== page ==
There are special rules concerning the liability to IHT of a transfer made during a person’s lifetime. For example, most gifts made during a person’s life are not subject to tax at the time of the gift. These lifetime transfers are known as ‘potentially exempt transfers’ or ‘PETs’. The gifts or transfers achieve their potential of becoming exempt from IHT if the taxpayer survives for more than seven years after making the gift. If the taxpayer dies within three years of making the gift, then the IHT position is as if the gift was made on death. A tapered relief is available if death occurs between three and seven years after the gift is made.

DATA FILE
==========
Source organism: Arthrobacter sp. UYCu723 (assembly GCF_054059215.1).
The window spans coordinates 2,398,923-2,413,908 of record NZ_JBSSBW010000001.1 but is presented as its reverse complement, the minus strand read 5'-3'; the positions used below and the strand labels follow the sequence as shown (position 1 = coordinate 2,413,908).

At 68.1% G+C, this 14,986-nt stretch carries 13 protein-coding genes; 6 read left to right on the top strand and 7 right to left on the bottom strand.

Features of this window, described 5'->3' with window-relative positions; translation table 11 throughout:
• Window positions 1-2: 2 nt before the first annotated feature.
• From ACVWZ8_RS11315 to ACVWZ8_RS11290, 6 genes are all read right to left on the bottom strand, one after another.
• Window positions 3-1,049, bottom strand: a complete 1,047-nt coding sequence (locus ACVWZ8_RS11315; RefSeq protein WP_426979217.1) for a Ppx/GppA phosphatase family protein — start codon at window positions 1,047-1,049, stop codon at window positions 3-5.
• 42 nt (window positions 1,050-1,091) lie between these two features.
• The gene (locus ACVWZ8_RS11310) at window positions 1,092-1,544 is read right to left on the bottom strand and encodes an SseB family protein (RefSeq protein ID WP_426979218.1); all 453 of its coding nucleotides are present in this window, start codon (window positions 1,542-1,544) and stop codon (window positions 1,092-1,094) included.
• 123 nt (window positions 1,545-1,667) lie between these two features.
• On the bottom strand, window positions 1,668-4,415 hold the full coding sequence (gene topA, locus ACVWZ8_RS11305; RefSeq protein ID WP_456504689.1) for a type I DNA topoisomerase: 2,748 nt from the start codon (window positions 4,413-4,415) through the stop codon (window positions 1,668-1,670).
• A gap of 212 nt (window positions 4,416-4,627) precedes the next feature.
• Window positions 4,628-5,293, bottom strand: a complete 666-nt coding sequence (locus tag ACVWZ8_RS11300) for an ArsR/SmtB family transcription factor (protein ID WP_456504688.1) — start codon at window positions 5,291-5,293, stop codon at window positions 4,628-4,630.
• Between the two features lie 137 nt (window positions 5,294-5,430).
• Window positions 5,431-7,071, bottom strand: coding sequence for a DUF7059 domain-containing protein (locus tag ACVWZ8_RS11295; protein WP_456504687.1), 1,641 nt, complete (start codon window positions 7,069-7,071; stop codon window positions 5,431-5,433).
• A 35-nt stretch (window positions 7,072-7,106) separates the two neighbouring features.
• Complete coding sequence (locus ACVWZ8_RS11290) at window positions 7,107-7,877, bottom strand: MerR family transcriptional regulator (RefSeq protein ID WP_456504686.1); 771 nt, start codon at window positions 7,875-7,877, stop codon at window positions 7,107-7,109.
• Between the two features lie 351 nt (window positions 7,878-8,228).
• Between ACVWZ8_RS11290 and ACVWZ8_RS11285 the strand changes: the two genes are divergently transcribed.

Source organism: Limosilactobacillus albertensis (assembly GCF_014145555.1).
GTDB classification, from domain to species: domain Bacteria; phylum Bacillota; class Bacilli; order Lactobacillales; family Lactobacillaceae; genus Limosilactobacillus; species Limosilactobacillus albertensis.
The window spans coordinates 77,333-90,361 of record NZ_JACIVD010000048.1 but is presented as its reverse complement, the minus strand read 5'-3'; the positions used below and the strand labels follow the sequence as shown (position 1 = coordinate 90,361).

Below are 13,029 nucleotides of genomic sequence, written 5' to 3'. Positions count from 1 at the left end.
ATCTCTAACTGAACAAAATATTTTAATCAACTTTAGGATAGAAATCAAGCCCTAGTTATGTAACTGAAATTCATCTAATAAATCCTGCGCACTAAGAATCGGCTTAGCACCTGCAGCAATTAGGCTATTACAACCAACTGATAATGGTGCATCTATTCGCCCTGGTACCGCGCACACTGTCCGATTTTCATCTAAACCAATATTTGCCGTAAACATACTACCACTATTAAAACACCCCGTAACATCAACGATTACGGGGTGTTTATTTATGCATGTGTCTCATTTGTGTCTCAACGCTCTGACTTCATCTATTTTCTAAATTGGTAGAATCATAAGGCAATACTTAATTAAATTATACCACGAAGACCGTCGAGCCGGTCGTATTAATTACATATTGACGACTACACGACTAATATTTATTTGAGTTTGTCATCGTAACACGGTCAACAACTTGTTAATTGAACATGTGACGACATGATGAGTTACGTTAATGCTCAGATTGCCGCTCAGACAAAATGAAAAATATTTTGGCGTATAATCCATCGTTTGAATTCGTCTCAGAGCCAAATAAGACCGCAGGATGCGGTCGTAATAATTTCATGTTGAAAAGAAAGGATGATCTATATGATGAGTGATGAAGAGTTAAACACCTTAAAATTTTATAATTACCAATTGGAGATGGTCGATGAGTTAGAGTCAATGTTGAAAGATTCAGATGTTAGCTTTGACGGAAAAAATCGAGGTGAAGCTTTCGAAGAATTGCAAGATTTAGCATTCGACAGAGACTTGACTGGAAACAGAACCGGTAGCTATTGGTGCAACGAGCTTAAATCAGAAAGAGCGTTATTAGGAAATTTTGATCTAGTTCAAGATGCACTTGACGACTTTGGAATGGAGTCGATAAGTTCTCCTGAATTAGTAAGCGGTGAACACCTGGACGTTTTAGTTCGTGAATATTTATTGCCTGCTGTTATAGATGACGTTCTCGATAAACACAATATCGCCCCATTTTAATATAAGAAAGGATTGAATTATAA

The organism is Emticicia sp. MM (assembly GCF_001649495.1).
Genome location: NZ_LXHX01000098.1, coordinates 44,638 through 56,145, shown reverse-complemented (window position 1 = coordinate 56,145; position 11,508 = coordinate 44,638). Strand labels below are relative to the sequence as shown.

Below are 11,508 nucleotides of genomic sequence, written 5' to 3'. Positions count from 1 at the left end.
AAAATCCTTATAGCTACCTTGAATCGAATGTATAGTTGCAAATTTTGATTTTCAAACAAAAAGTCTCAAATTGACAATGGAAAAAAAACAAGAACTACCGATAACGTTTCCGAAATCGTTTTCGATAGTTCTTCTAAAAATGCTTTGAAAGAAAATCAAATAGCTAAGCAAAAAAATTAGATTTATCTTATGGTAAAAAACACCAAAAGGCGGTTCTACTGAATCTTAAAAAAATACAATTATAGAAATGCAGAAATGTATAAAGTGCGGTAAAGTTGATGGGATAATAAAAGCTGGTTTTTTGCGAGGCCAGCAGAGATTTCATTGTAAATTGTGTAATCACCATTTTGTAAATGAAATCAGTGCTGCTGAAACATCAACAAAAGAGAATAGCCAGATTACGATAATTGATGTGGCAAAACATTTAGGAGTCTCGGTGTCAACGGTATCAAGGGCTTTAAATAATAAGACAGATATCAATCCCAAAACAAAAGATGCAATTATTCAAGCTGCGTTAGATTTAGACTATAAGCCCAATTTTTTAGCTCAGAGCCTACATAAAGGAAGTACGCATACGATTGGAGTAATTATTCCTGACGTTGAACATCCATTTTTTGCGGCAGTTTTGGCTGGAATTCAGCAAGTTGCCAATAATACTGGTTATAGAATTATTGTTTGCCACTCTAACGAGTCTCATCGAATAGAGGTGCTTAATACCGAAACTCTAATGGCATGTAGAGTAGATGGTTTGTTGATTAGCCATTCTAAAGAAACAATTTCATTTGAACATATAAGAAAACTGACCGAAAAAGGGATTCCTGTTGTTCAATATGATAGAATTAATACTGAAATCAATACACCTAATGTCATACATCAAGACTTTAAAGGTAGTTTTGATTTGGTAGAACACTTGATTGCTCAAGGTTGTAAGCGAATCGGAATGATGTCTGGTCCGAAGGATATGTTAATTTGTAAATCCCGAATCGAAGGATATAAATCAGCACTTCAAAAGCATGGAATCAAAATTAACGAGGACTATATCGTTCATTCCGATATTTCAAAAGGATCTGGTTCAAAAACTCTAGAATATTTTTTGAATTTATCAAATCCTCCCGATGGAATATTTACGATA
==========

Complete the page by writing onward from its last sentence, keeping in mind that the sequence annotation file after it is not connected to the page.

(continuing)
IHT can also be chargeable if the person making the gift retains some ‘enjoyment’ of the gift made: for example, where an elderly person gifts their home to their children (who usually live elsewhere) and continues to live in the house rent-free. In this case, HMRC will not accept that a true gift has been made and the ‘gift’ would remain subject to IHT even if the taxpayer dies more than seven years after the transfer.
In addition, transfers into most types of discretionary trusts, those involving companies and transfers into most types of interest in possession trusts are immediately chargeable transfers for IHT purposes.